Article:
Joe Klymkiw’s Hip Hop Eh
You know what they say about beggars and choosers, right? That maxim applies quite well to Joe Klymkiw's Hip Hop Eh, a documentary about Canadian hip-hop opening today for a limited run at the Big Picture Cinema in Leslieville. (You know, the little neighbourhood screen that used to be the Projection Booth East.)
To the best of my knowledge, no one's ever tried to assemble a comprehensive documentary about the evolution of hip-hop in Canada, so Klymkiw's efforts are greatly appreciated. He's interviewed dozens of artists representing two decades of music - everyone from Maestro Fresh Wes to Kardinal Offishall to Cadence Weapon to Buck 65 - and organized those interviews into segments that each address specific questions.
The downside is that nearly all of those interviews were conducted on the fly - backstage at concerts or awards shows, from the looks of it - and the footage and sound are not what you'd call "polished". (Much of it appears to have been shot on 4:3 video which was then stretched to fill the 16:9 HD frame, which gets really irritating after a while.) The sound quality's often less than great, too; I have no idea how this will play in a theatre auditorium.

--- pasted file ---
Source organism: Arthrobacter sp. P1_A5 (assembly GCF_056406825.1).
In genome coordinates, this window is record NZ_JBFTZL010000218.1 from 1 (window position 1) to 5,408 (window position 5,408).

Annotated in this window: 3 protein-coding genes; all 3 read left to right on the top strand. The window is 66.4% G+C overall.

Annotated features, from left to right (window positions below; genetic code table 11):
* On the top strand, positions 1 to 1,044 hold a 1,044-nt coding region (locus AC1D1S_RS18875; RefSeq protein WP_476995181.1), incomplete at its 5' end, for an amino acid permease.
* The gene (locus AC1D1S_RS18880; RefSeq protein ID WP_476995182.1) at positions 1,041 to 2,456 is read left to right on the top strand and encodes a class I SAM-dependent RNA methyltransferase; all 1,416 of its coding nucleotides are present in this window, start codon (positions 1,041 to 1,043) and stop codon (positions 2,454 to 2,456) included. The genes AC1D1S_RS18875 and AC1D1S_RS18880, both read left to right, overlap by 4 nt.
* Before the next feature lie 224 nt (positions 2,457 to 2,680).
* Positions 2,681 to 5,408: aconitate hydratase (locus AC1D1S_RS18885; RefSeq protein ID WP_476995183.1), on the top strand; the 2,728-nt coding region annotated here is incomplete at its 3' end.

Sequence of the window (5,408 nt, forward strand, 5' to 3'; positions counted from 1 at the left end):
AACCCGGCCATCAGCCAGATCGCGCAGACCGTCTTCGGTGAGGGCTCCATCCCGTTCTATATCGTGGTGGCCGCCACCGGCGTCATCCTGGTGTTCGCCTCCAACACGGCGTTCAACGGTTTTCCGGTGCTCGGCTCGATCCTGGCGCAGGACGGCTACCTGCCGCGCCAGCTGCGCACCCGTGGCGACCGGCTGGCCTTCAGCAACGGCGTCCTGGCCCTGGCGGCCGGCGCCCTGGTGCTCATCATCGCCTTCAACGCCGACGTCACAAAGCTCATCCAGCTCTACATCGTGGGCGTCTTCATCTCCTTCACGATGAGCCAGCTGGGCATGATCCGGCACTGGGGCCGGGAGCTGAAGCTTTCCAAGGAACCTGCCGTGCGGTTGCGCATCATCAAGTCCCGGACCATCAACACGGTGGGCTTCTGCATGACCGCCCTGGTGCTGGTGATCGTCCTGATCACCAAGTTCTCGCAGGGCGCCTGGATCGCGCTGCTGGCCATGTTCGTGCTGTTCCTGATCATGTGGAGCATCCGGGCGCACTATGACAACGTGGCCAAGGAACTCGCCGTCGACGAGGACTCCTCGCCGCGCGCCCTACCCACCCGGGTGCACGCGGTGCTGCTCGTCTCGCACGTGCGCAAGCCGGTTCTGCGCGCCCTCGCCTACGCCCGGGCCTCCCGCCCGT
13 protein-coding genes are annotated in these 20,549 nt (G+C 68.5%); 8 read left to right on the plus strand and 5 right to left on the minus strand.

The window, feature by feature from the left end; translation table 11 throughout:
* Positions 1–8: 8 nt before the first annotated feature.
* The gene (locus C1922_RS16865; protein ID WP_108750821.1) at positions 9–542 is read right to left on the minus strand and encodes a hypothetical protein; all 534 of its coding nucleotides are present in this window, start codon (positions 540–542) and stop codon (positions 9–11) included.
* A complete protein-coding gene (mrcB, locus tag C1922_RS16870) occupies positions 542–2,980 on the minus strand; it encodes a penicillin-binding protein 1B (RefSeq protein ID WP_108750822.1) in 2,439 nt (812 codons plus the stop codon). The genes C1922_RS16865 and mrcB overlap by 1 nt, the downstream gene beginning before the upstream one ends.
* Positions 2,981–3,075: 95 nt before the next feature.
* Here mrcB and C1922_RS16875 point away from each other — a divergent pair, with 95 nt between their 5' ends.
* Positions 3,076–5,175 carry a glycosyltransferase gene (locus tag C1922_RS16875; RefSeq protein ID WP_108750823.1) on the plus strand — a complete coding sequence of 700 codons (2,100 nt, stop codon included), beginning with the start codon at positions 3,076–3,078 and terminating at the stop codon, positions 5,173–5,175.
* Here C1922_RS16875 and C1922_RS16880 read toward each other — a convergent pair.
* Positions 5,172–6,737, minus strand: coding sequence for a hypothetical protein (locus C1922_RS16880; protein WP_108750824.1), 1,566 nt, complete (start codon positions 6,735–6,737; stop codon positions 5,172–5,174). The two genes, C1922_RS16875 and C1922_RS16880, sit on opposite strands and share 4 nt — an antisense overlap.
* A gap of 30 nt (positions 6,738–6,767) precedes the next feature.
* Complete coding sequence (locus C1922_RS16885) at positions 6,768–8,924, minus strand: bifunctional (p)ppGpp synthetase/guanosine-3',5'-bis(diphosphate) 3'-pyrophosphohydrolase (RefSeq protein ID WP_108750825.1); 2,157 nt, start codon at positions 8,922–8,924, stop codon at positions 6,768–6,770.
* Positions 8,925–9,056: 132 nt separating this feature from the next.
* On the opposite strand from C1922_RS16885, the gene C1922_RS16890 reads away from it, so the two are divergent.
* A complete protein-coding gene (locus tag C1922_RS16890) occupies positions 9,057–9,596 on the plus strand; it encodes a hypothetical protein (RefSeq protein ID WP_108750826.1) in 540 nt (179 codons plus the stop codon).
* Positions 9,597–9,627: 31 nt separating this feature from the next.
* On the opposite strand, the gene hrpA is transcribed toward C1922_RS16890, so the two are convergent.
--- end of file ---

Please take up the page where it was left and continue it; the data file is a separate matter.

Questionable presentation aside, Klymkiw asks good questions and gets some interesting answers. Certainly, if you want to see Buck 65 talk about the internet's instantaneous accessibility destroying the concept of a musical underground, this is where you'll see it. And if you catch the screenings tonight, Saturday or Monday, be sure to stick around for Klymkiw's post-screening Skype Q&As.
Spring Break may be winding down, but the Lightbox will be filled to bursting this weekend - and not just because the programming slate is particularly strong. Saturday and Sunday, admission to all screenings is free of charge under Bell's Free Weekend promotion. Not just the family stuff, but the first-run engagements of Leviathan, Amour and Neighboring Sounds, the magnificent 70mm presentations of Vertigo and 2001: A Space Odyssey and everything else on the marquee.
Here's Saturday's full schedule, and here's Sunday's. Doors open at 11 am both days; admission is first come, first served. And if the movie you want to see sells out before you can get a ticket, let the nice people at the ticket counter suggest something else. Maybe you'll enjoy it.
Well, not Amour. Nobody enjoys Amour. But it is terrific.